2.30 pm - Alternate Tuesdays

The origins of the English language are as obscure as those of the people. Current theories draw on historical, linguistic, genetic and archaeological evidence. What we can say is that there was a cultural zenith during the three centuries before the Norman conquest of Britain, and that nearly all the extant literature dates from this period.

This Group, re-formed in 2008 from an earlier long-standing Anglo-Saxon Group, meets fortnightly to translate and discuss these texts, and the complexities of the language in which they are written.

Membership is limited by the amount of text members feel they are able to prepare for each meeting, and is currently limited to six. Vacancies arise from time to time. Please enquire.

Prospective members need a degree of familiarity with Old English (Anglo-Saxon) and a reasonable grasp of modern English grammar, and experience of having learnt some other germanic language is helpful.

The following books are used within the Group:

Sweet's Anglo-Saxon Primer. 9th edition rev. by Norman Davis, 1953
Sweet's Anglo-Saxon Reader in prose and verse. 14th edition rev. by C.T.Onions, 1959
Sweet's Anglo-Saxon Reader in prose and verse. 15th edition rev. by Dorothy Whitelock, 1967
Old and Middle English c.890-c.1400: an anthology, ed. Elaine Treharne. 2nd ed. 2004
The Student's Dictionary of Anglo-Saxon, by Henry Sweet, 1896
A Concise Anglo-Saxon Dictionary, by J.R. Clark Hall. 4th ed, 1984
Wordcraft:New English and Old English Dictionary and Thesaurus, by Stephen Pollington, 1993
A User-friendly Dictionary of Old English, by Bill Griffiths. 5th ed. 2005
A Guide to Old English, by Bruce Mitchell. 2nd ed. 1968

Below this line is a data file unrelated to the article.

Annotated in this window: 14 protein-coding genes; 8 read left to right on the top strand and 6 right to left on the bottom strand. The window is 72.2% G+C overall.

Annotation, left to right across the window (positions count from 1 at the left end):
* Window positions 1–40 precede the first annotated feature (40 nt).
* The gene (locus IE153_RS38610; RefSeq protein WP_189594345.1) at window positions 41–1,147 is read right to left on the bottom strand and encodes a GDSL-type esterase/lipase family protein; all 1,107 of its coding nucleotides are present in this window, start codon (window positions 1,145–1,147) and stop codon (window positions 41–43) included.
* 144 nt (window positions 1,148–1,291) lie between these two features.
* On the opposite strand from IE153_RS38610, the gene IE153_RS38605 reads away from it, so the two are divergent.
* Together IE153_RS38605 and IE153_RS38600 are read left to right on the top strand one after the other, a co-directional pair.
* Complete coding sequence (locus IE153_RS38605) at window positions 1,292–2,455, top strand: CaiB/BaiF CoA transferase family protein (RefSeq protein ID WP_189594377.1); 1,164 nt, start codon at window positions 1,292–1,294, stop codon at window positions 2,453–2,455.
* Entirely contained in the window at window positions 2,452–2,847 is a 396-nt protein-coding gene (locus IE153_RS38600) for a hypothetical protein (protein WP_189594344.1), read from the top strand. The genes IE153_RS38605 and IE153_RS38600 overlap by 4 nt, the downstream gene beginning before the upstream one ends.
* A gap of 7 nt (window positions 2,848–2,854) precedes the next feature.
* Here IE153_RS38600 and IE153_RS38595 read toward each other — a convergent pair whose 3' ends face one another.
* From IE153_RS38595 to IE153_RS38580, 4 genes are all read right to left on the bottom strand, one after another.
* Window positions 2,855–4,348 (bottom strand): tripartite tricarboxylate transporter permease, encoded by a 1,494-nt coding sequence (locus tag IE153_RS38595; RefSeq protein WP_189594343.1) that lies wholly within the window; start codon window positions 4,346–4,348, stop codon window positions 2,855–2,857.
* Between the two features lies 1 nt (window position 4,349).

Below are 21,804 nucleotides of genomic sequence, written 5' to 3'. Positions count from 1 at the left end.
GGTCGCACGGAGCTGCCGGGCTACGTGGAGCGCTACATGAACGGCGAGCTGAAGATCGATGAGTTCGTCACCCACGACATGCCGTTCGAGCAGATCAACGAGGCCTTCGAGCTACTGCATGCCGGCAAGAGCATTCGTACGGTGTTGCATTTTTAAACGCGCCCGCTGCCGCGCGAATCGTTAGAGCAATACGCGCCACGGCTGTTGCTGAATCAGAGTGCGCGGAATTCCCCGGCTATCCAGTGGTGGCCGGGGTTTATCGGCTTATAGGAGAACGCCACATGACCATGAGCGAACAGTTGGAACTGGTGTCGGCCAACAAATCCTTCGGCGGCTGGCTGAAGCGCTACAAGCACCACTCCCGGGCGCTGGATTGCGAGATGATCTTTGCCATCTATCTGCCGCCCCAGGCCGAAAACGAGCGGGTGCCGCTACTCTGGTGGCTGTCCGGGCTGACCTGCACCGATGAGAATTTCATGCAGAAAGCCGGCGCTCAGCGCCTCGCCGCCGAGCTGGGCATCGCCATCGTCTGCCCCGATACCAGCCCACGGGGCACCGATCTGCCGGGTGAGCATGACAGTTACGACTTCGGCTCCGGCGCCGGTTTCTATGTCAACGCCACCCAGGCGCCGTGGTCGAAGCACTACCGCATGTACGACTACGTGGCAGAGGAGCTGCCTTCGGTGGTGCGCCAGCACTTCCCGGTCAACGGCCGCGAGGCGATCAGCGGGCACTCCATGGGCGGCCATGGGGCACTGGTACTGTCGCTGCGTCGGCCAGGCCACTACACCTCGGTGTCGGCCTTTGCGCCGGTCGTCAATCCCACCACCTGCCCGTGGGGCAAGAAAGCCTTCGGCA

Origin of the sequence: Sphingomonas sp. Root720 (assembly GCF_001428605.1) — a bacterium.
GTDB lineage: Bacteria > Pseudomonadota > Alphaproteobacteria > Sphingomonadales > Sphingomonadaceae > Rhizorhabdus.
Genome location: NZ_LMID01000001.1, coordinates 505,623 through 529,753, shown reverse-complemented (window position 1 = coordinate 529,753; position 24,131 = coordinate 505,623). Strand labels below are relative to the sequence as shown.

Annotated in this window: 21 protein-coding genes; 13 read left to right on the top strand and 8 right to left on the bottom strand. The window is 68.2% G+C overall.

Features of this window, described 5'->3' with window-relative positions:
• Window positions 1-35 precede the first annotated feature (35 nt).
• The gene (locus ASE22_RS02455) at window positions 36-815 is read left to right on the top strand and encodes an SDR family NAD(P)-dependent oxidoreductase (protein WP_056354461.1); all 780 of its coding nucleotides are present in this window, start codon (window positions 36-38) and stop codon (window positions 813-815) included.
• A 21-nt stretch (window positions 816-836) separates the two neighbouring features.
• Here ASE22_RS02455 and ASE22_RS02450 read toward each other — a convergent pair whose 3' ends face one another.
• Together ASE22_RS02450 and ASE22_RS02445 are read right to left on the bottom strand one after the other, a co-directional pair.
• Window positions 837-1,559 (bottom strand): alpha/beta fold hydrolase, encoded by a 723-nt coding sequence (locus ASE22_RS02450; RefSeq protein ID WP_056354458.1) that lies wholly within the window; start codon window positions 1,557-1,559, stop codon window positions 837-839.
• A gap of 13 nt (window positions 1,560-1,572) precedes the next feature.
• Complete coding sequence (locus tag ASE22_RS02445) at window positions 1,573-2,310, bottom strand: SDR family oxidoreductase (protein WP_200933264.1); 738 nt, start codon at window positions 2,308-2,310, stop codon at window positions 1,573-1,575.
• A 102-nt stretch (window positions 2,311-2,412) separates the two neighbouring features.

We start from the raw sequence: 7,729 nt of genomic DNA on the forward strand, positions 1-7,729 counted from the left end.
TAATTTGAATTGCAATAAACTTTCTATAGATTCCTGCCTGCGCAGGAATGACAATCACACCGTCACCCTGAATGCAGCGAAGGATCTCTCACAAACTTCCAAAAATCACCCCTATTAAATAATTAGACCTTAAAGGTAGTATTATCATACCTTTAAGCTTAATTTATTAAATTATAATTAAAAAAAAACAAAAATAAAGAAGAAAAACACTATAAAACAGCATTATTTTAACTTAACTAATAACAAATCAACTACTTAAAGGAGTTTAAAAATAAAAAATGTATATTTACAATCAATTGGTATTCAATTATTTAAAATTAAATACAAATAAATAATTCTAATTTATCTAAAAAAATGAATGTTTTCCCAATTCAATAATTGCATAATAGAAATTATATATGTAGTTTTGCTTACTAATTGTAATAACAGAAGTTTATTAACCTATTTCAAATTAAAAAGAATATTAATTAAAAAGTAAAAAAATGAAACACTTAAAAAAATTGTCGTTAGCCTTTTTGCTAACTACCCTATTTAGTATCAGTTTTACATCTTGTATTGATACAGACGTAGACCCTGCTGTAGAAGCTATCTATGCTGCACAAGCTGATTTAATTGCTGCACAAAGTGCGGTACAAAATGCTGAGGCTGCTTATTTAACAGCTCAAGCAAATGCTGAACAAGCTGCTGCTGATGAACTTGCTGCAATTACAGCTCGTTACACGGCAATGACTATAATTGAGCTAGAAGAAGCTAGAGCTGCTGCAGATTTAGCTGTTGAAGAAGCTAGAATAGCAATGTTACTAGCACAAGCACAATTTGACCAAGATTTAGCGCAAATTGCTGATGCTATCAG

In 2009/10 the Group studied the following texts:

The Battle of Malden:
This appears in "Sweet's Anglo-Saxon Reader" (14th edition page 111; 15th edition page 116) and in "Old and Middle English c890-c1400: an anthology" page 141, but there is at least one version on the web at http://www8.georgetown.edu/departments/medieval/

Apollonius of Tyre:
This appears in "Old and Middle English c890-c1400: an anthology", and there is a text on the web at http://www.skramstad.no/folkebok/oeappolon.htm.

The Gospel according to St Luke (Chapters 1-11 from the Wessex Gospels):
This is on the web at http://wordhord.org/nasb/

In 2011 the Group studied:

The Old English Rune Poem:
This appears on the web at http://www.ragweedforge.com/rpaa.html/, and the Runes themselves are reproduced in the Wikipaedia article at http://en.wikipedia.org/wiki/Runic_alphabet,

The Laws of Alfred and Ina:
These appear on the web at http://www8.georgetown.edu/departments/medieval/labyrinth/library/oe/texts/prose/laws.html

Aelfric's Colloquy:
This is available on the web at http://www.ucalgary.ca/UofC/eduweb/engl401/texts/frame.html

King Alfred's Will:
There is a version on the web in Google Books.

King Edmund:
from Sweet's Anglo-Saxon Primer 9th edition.

In 2012 the Group studied:

The Old English Proverbs (Proverbia Anglo-Saxonica)):
This appears in Collecteana Anglo-Saxonica by L C Mueller, which is available on the web in Google Books.

Extracts from the Gospel according to St Matthew, fom the Wessex Gospels:
appearing in Sweet's Anglo-Saxon Primer 9th edition.

Anglo-Saxon Manual of Astronomy:
a rendering into Old English from Bede's De Natura Rerum from "Popular Treatises on Science written during the \middle Ages ed. by Thomas Wright. This is available on the web in Google Books.